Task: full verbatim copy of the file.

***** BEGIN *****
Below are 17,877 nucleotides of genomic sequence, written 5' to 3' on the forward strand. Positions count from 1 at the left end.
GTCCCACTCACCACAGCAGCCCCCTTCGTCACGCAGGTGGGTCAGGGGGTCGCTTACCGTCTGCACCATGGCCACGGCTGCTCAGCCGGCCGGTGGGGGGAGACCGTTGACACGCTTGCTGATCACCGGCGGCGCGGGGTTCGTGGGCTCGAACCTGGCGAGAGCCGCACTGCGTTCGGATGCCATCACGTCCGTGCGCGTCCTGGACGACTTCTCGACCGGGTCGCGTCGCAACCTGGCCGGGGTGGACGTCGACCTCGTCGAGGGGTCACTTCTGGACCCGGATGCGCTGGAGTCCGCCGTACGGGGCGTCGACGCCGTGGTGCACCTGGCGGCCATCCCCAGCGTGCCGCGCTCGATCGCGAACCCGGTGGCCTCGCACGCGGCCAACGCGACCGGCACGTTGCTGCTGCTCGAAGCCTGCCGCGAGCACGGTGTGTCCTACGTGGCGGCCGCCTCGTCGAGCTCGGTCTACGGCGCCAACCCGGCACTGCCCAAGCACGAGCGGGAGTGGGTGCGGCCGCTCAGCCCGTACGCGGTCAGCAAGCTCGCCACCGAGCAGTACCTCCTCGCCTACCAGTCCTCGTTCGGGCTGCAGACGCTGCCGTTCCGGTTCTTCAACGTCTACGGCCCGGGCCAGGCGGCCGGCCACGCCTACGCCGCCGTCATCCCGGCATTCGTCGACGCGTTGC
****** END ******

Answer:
Below are 17,877 nucleotides of genomic sequence, written 5' to 3' on the forward strand. Positions count from 1 at the left end.
GTCCCACTCACCACAGCAGCCCCCTTCGTCACGCAGGTGGGTCAGGGGGTCGCTTACCGTCTGCACCATGGCCACGGCTGCTCAGCCGGCCGGTGGGGGGAGACCGTTGACACGCTTGCTGATCACCGGCGGCGCGGGGTTCGTGGGCTCGAACCTGGCGAGAGCCGCACTGCGTTCGGATGCCATCACGTCCGTGCGCGTCCTGGACGACTTCTCGACCGGGTCGCGTCGCAACCTGGCCGGGGTGGACGTCGACCTCGTCGAGGGGTCACTTCTGGACCCGGATGCGCTGGAGTCCGCCGTACGGGGCGTCGACGCCGTGGTGCACCTGGCGGCCATCCCCAGCGTGCCGCGCTCGATCGCGAACCCGGTGGCCTCGCACGCGGCCAACGCGACCGGCACGTTGCTGCTGCTCGAAGCCTGCCGCGAGCACGGTGTGTCCTACGTGGCGGCCGCCTCGTCGAGCTCGGTCTACGGCGCCAACCCGGCACTGCCCAAGCACGAGCGGGAGTGGGTGCGGCCGCTCAGCCCGTACGCGGTCAGCAAGCTCGCCACCGAGCAGTACCTCCTCGCCTACCAGTCCTCGTTCGGGCTGCAGACGCTGCCGTTCCGGTTCTTCAACGTCTACGGCCCGGGCCAGGCGGCCGGCCACGCCTACGCCGCCGTCATCCCGGCATTCGTCGACGCGTTGC